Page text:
It is apparent now that Botswana has lost out on any possible opportunity to meaningfully benefit from the 2010 FIFA World Cup.
The only possibility is that tourists that will in future return to South Africa may include Botswana as a part of their package.
The tournament on its own is historic because it is held on the African soil for the first time since its inception in 1930.
By the look of things, it might take another eight decades or more for another edition to come to Africa.
It should be borne in mind that the World Cup is a major sporting event that delivers billions in revenue for the host countries.
Invariably, neighbouring countries always look up to spillovers.
Batswana were right to expect the crumbs from the high table.
The tournament is less than a month away and it looks it’s all systems go for South Africa.
Botswana should consider herself lucky because some of the matches will be held in places that are less than two-hours drive from Gaborone.
The least we can do is to rally behind South Africa by attending games.
When judgment is delivered with regard to organisation, the outcome will affect not just South Africa, but Africa as a whole.
As such, it only makes sense that as Batswana as much as is possible we should attend the games in record numbers.
This is not to downplay the fact that it has been difficult for many to get tickets.
The logistics have been horrible.
And prices have also proved prohibitive.
But even that should not be a deterrent because organizers have been wise enough to erect fan parks where people can watch from big screens. As such, supporters should just go and have the feeling of the World Cup. This will be a chance to rub shoulders with other supporters of the big teams from all over the world.
It could also be a learning experience for Batswana fans because they can in turn use the valuable lessons there for their own team, the Zebras. Currently Botswana is one of the countries that use the loud plastic trumpets called “Vuvuzela at matches.” Traditionally, it is something that originates from the South Africans to support their teams. Many countries that will be taking part in the World Cup have been mesmerised by the trumpet. On the other hand, those countries in Europe are renowned for singing loudly at the matches for the entire time of play while the South Americans and other Asian countries are famous for fireworks display. These are some of the things Batswana can learn to bring home.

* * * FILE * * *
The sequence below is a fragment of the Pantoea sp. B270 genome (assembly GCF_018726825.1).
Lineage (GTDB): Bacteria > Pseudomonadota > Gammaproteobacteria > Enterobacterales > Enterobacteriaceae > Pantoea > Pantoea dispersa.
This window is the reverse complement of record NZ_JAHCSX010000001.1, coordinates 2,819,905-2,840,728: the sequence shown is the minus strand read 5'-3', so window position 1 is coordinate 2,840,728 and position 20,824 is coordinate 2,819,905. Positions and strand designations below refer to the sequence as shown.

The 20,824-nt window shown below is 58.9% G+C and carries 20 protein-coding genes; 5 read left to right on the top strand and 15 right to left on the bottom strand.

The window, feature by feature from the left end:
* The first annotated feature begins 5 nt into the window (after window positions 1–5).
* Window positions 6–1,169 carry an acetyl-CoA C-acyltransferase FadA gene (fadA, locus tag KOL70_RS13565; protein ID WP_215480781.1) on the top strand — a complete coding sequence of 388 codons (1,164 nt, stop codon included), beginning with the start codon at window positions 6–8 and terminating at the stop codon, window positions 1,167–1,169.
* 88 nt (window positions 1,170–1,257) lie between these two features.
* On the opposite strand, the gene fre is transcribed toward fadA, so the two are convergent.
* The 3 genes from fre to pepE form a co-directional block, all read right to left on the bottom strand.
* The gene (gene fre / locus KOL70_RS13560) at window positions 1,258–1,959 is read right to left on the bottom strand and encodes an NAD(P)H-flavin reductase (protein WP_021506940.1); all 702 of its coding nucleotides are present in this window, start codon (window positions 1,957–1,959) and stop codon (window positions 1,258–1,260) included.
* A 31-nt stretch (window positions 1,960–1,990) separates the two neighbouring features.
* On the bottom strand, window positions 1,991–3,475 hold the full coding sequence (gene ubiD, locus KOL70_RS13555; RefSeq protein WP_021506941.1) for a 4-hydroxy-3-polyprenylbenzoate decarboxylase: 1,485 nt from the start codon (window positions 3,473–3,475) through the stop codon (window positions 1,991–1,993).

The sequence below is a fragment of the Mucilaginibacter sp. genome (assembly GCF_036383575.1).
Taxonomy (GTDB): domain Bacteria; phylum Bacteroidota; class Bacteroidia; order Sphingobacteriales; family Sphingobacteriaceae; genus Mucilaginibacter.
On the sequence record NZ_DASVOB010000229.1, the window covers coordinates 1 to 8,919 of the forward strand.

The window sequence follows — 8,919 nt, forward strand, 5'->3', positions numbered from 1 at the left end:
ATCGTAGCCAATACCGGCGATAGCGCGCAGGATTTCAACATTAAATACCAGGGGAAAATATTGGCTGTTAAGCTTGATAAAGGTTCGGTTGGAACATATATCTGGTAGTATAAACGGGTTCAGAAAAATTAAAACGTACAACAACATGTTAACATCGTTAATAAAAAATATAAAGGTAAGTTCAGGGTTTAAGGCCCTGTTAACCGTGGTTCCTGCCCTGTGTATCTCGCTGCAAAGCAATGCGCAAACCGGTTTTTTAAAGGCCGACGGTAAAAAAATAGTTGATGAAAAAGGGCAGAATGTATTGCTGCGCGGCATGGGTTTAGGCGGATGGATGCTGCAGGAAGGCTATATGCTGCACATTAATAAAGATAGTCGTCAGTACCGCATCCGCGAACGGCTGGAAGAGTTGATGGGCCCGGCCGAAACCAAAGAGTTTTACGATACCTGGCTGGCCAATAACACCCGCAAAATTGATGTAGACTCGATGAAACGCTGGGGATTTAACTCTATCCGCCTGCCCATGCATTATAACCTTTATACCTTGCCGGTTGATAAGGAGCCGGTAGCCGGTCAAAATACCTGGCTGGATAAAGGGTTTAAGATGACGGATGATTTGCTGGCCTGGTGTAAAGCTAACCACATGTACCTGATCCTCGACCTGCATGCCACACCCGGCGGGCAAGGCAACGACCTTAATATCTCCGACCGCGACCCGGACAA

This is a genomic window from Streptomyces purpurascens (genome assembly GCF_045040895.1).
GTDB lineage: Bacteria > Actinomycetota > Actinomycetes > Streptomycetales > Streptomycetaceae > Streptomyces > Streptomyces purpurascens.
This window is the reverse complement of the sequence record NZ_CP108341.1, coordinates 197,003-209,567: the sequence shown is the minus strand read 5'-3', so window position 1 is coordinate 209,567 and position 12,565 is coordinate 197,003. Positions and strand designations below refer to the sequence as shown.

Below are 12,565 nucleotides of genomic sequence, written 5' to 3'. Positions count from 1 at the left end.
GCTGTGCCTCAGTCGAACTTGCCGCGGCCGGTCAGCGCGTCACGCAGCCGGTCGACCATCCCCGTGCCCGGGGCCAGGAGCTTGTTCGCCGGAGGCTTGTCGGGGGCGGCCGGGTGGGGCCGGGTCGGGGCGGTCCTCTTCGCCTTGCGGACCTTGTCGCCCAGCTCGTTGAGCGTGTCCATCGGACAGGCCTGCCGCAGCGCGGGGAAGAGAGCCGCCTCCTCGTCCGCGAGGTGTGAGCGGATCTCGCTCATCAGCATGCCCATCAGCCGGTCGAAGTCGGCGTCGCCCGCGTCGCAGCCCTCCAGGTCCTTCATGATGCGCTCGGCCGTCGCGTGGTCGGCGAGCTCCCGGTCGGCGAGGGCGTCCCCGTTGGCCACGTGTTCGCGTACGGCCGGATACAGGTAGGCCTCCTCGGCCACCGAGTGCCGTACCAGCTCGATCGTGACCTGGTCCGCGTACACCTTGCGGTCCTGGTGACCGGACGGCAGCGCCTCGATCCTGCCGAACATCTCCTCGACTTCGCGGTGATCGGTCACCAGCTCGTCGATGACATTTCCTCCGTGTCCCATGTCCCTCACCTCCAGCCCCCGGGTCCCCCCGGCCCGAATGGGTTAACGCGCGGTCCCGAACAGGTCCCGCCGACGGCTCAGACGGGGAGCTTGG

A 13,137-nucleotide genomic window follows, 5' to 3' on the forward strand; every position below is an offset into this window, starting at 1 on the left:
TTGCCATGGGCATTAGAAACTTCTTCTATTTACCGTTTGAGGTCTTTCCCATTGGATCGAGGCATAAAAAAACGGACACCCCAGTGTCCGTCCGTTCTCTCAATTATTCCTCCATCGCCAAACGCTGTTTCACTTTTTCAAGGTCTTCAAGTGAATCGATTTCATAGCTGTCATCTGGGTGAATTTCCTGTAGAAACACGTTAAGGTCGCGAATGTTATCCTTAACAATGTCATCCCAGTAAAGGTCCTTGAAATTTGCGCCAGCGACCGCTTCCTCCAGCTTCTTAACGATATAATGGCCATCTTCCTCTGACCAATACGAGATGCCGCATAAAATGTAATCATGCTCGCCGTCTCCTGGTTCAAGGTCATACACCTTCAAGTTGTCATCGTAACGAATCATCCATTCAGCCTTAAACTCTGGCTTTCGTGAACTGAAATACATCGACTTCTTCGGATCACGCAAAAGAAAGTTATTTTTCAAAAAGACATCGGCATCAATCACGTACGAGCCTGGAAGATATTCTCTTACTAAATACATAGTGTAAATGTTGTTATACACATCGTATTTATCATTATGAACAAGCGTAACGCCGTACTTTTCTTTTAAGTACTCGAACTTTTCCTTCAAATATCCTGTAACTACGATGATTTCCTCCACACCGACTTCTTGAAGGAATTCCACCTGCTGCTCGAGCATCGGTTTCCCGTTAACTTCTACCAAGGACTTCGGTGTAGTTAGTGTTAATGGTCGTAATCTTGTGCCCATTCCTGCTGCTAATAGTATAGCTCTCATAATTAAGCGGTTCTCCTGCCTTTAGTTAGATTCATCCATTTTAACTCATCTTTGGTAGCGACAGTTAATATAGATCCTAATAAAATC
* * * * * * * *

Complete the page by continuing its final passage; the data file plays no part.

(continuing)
There are a lot of other things that can be learned. It is clear that South Africa has done its best to stage what promises to be a world class tournament.
For that, Africa as a whole should be grateful.
South Africa has achieved this even as the western media never stopped doubting Africa’s ability to stage a tournament of such magnitude.
The important thing for South African authorities now is to ensure that the visitors feel safe for the entire duration of the tournament.
Like the rest of Africa, South Africa has a bad reputation for violent crime. That is one area that needs special attention.
International tourists will no doubt want to steal the lime light.
In here neighbouring countries have a role to play.
When all is said and done, credit should go to the incumbent FIFA President Sepp Blatter. Since becoming FIFA President, Blatter has been a true African friend.
He fought with all what he could to bring the tournament to Africa, at great risk to his career and even credibility.
He even had to bend the rules a bit because all along Africa did not stand a chance to host it because the system used was manipulated by money power.
Africa should not let him down. Consistently, Blatter’s argument has been that Africa has been producing many talented players for Europe and, as such, it should be rewarded and be recognized for its contribution to world football.